Background: Naloxone, a specific opiate antagonist, is available for the treatment of newborn infants with respiratory depression that may be due to transplacentally acquired opiates.
Aims: To determine if this treatment has any clinically important benefits, and whether there are any harmful effects.
Methods: Randomised controlled trials that compared naloxone with placebo or no drug for newborn infants with transplacental exposure to narcotics were systematically reviewed. The Cochrane Controlled Trials Register (CCTR; 2002, Issue 3), Medline (1966 to June 2002), and Embase (1988 to June 2002) were searched. Data were extracted, analysed, and synthesised using the standard methods of the Cochrane Neonatal Collaborative Review Group.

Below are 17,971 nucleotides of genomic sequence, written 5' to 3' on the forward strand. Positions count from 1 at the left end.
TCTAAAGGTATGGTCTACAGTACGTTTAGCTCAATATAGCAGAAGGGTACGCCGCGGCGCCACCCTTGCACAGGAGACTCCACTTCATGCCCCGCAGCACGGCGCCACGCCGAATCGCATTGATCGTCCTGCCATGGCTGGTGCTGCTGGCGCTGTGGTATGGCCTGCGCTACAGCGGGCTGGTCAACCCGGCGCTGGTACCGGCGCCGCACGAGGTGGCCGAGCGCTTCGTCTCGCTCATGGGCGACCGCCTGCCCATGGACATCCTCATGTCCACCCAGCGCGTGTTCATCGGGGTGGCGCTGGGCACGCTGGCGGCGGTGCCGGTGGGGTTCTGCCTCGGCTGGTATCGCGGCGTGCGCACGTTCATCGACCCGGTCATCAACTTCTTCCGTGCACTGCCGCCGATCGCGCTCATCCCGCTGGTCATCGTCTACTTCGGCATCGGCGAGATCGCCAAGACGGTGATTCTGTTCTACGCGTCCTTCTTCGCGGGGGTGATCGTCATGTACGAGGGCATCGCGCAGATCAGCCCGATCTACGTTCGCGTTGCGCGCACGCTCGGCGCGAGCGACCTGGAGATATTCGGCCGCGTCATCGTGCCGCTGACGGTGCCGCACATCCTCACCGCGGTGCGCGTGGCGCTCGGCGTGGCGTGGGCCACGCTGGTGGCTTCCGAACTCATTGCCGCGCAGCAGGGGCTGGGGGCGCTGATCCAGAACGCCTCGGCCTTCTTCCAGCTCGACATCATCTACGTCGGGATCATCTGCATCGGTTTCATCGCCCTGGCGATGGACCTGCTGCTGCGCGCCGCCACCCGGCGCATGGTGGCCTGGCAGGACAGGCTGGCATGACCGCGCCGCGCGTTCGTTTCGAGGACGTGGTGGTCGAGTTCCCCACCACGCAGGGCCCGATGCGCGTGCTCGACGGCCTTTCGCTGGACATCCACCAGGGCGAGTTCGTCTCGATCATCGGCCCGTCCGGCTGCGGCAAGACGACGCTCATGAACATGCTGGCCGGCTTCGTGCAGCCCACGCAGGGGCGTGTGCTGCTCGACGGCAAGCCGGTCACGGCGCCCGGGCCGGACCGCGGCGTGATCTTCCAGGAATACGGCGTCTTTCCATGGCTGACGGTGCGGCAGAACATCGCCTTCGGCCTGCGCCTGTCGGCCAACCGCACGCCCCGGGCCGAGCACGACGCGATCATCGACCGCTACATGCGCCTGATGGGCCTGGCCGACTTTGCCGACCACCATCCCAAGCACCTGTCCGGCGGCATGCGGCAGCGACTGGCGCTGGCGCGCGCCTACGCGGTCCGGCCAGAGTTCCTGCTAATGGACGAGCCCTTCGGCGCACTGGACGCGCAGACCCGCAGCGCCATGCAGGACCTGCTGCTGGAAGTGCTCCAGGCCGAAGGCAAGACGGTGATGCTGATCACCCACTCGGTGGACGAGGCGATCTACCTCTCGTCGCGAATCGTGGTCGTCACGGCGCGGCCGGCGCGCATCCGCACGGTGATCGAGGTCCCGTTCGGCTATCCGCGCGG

Results: Nine trials were found that fulfilled the specified inclusion criteria. Although there was evidence that naloxone increased alveolar ventilation, no data were found on the specified primary outcomes of this review: the need for assisted ventilation or admission to a neonatal unit.
Conclusions: There is a need for a randomised controlled trial to determine if naloxone confers any clinically important benefits on newborn infants with respiratory depression that may be due to transplacentally acquired narcotic.
- narcotic exposure
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